Roman Polanski Honored at Polish Film Festival

PKO Off-Camera Film Festival
Roman Polanski at Friday's festival event

The 81-year-old director is due in court later this month in the same city where he received the honor to deal with a U.S. request for extradition on rape charges.

Roman Polanski has been given one of Poland's top film festival awards in Krakow, the city where he grew up during the war, and where he'll return on May 22 to deal with a renewed U.S. extradition request on rape charges.

The director received the "Against the Current" award late Friday at the opening of the eighth edition of the PKO Off-Camera Film Festival, which celebrates international independent cinema by first- and second-time filmmakers.

Polanski accepted the award — designed, organizers says, for filmmakers who have demonstrated artistic independence and carved out a distinctive niche — from Polish actor Andrzej Seweryn, who appeared in Steven Spielberg's 1993 multiple-Oscar-winning concentration camp film Schindler's List, with Agnieszka Odorowicz, head of the Polish Film Institute looking on.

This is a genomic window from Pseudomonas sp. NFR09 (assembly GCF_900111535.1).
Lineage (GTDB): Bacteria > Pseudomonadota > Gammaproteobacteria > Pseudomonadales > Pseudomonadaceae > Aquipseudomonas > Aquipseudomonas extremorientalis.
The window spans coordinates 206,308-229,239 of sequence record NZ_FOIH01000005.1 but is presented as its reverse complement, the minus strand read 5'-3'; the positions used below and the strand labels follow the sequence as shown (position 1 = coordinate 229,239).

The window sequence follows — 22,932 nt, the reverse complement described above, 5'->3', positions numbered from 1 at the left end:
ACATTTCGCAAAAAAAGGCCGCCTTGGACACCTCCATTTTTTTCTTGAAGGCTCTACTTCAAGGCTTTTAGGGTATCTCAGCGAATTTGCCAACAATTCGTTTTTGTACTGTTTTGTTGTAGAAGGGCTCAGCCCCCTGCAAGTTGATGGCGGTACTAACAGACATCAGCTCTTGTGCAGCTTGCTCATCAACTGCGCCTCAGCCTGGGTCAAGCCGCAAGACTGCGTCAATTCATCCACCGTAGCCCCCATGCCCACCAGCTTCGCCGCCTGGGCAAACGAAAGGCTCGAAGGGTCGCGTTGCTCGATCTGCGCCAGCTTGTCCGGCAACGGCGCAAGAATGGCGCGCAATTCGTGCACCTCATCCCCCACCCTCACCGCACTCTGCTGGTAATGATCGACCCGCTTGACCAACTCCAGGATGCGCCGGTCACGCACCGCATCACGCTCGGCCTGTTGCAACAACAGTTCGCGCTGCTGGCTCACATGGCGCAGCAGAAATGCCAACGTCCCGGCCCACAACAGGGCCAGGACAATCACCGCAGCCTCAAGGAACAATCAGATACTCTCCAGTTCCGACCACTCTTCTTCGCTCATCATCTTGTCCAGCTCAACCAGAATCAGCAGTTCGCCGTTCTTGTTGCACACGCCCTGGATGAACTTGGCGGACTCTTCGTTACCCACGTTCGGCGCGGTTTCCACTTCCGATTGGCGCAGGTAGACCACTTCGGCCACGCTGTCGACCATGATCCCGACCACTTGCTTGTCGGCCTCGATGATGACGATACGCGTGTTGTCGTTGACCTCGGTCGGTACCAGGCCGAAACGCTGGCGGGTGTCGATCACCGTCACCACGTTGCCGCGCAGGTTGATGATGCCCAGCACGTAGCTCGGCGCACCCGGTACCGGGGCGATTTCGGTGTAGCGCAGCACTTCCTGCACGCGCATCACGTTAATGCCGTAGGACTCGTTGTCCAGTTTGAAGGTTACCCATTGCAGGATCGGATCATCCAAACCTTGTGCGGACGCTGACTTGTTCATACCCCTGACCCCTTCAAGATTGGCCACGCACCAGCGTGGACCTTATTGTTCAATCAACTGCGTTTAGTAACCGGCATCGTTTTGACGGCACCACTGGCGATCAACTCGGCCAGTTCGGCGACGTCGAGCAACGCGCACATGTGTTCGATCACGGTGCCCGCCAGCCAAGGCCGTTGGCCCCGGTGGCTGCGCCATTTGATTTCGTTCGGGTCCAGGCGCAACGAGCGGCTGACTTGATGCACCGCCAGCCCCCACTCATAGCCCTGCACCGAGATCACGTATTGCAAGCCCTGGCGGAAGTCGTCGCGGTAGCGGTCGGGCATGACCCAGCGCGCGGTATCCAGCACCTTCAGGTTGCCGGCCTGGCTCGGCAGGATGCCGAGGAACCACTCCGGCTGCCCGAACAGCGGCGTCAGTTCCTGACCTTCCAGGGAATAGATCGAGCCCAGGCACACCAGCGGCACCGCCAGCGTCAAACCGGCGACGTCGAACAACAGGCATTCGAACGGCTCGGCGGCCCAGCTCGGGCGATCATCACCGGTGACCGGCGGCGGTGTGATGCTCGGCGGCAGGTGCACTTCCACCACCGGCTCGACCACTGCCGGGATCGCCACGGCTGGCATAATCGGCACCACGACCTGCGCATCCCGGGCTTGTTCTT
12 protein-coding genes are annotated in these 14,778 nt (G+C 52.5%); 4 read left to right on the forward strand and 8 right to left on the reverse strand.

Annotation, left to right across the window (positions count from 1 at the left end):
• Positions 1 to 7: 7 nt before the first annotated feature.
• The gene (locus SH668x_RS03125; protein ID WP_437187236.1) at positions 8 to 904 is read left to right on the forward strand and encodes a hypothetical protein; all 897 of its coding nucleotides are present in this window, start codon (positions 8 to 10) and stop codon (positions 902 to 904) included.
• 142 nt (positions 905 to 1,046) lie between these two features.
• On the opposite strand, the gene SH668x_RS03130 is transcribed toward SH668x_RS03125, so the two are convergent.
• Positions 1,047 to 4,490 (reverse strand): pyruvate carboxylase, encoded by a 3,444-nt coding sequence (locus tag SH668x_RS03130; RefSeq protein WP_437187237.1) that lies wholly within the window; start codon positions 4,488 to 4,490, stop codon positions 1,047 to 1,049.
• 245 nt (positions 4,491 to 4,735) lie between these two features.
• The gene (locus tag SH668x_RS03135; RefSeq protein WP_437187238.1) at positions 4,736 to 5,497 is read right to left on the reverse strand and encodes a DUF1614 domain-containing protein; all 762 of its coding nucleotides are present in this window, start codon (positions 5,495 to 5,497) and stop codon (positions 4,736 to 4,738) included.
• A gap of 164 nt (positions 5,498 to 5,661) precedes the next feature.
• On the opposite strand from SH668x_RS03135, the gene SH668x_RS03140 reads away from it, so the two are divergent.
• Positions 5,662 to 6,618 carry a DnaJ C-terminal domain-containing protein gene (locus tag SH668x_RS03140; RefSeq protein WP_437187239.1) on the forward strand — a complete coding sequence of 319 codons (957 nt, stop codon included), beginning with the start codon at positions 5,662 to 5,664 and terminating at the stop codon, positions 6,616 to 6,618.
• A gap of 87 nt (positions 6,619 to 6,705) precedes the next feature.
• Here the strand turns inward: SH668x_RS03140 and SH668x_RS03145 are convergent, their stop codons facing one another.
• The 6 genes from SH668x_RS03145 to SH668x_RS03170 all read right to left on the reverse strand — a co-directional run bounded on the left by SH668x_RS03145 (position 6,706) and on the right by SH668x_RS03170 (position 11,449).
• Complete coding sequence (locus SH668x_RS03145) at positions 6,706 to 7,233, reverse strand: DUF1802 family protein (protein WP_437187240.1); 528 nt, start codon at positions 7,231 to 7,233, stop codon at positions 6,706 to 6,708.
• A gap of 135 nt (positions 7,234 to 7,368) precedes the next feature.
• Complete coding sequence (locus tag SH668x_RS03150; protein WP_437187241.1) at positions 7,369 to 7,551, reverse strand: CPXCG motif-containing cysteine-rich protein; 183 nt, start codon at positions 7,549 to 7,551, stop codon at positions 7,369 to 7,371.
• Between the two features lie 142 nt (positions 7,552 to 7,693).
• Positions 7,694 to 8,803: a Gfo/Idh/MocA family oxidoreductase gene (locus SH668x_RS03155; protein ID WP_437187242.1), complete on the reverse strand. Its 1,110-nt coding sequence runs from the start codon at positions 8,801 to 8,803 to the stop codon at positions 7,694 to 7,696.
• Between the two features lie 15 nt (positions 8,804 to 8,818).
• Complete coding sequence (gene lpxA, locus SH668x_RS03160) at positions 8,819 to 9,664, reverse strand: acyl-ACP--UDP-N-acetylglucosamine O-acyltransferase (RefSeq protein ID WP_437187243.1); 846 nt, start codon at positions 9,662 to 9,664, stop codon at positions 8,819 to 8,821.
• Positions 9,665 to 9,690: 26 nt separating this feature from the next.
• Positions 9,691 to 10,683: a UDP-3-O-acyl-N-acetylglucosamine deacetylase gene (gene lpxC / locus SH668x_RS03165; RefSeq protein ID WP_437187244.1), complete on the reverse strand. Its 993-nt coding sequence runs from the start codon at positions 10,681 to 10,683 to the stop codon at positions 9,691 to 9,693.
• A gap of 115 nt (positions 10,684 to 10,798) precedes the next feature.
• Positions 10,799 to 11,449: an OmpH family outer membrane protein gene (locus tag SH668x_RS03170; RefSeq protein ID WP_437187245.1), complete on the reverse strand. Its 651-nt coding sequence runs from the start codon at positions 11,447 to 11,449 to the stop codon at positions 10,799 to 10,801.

Radio Poland, quoting festival organizers, said the award was given to Polanski for bringing to American cinema "European doubts and non-compliance," and to European cinema, "American respect for the audience, discipline and professionalism."

Polanski, casually dressed in a blue suit with a white shirt but no tie, told the audience that he was "extremely touched" by the award. "This is my city. Years spent in Krakow undoubtedly shaped my artistic soul," he said in remarks published by the Polish Film Institute.

A special screening of Polanski's first feature, his Oscar-nominated 1963 film Knife in the Water, is due to be held at the festival which runs until May 10.

Polanski is due back in court in Krakow on May 22, when a decision may be made on whether he can stay in Poland or will be extradited to the U.S.

The 81-year-old director is currently fighting a renewed attempt by the U.S to extradite him to face sentencing on charges of raping a 13 year-old girl in 1977.

Earlier this month, Polish judge Dariusz Mazur demanded more documents from U.S. authorities to back up their extradition request.

Polanski hopes he will be free to remain in Krakow, where is prepping a new film about the Dreyfus Affair, a notorious miscarriage of justice case in early 20th century France, adapted from British novelist Robert Harris' thriller An Officer and a Spy.

 

 

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